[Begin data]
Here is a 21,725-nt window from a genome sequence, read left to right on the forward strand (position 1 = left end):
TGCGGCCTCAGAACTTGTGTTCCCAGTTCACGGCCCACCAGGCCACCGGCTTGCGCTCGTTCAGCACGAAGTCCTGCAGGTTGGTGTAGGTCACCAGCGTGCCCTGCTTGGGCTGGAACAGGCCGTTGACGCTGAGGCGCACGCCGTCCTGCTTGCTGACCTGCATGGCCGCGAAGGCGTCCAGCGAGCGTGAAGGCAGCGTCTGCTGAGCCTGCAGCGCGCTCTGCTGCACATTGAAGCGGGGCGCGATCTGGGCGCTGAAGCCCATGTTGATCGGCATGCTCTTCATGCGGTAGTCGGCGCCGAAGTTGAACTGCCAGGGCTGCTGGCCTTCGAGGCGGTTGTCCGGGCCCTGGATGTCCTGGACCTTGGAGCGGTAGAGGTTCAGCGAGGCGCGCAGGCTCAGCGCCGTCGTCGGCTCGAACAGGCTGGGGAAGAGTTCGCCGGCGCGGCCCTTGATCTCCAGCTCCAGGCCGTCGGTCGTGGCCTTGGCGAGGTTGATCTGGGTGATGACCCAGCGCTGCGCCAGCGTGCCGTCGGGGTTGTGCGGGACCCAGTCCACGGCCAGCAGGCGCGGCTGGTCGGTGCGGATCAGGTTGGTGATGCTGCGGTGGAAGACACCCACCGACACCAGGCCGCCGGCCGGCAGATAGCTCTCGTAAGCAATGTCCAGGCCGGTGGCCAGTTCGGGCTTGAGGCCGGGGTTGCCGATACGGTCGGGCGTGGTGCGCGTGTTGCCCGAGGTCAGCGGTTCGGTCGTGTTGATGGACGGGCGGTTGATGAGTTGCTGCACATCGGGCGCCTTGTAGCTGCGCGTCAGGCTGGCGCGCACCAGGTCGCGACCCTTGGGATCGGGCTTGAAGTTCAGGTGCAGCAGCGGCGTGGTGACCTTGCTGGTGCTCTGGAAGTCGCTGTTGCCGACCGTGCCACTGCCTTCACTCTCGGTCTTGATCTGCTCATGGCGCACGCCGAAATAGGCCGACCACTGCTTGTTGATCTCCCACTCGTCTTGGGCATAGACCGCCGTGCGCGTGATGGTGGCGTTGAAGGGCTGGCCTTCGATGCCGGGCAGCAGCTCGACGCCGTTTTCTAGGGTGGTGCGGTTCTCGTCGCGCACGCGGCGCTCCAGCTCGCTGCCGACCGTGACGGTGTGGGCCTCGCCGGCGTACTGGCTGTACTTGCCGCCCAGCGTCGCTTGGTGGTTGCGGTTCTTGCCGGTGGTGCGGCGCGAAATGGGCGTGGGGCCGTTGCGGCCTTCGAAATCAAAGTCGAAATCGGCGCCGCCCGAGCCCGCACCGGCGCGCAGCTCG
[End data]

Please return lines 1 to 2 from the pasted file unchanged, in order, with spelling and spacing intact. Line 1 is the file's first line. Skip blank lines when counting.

Here is a 21,725-nt window from a genome sequence, read left to right on the forward strand (position 1 = left end):
TGCGGCCTCAGAACTTGTGTTCCCAGTTCACGGCCCACCAGGCCACCGGCTTGCGCTCGTTCAGCACGAAGTCCTGCAGGTTGGTGTAGGTCACCAGCGTGCCCTGCTTGGGCTGGAACAGGCCGTTGACGCTGAGGCGCACGCCGTCCTGCTTGCTGACCTGCATGGCCGCGAAGGCGTCCAGCGAGCGTGAAGGCAGCGTCTGCTGAGCCTGCAGCGCGCTCTGCTGCACATTGAAGCGGGGCGCGATCTGGGCGCTGAAGCCCATGTTGATCGGCATGCTCTTCATGCGGTAGTCGGCGCCGAAGTTGAACTGCCAGGGCTGCTGGCCTTCGAGGCGGTTGTCCGGGCCCTGGATGTCCTGGACCTTGGAGCGGTAGAGGTTCAGCGAGGCGCGCAGGCTCAGCGCCGTCGTCGGCTCGAACAGGCTGGGGAAGAGTTCGCCGGCGCGGCCCTTGATCTCCAGCTCCAGGCCGTCGGTCGTGGCCTTGGCGAGGTTGATCTGGGTGATGACCCAGCGCTGCGCCAGCGTGCCGTCGGGGTTGTGCGGGACCCAGTCCACGGCCAGCAGGCGCGGCTGGTCGGTGCGGATCAGGTTGGTGATGCTGCGGTGGAAGACACCCACCGACACCAGGCCGCCGGCCGGCAGATAGCTCTCGTAAGCAATGTCCAGGCCGGTGGCCAGTTCGGGCTTGAGGCCGGGGTTGCCGATACGGTCGGGCGTGGTGCGCGTGTTGCCCGAGGTCAGCGGTTCGGTCGTGTTGATGGACGGGCGGTTGATGAGTTGCTGCACATCGGGCGCCTTGTAGCTGCGCGTCAGGCTGGCGCGCACCAGGTCGCGACCCTTGGGATCGGGCTTGAAGTTCAGGTGCAGCAGCGGCGTGGTGACCTTGCTGGTGCTCTGGAAGTCGCTGTTGCCGACCGTGCCACTGCCTTCACTCTCGGTCTTGATCTGCTCATGGCGCACGCCGAAATAGGCCGACCACTGCTTGTTGATCTCCCACTCGTCTTGGGCATAGACCGCCGTGCGCGTGATGGTGGCGTTGAAGGGCTGGCCTTCGATGCCGGGCAGCAGCTCGACGCCGTTTTCTAGGGTGGTGCGGTTCTCGTCGCGCACGCGGCGCTCCAGCTCGCTGCCGACCGTGACGGTGTGGGCCTCGCCGGCGTACTGGCTGTACTTGCCGCCCAGCGTCGCTTGGTGGTTGCGGTTCTTGCCGGTGGTGCGGCGCGAAATGGGCGTGGGGCCGTTGCGGCCTTCGAAATCAAAGTCGAAATCGGCGCCGCCCGAGCCCGCACCGGCGCGCAGCTCG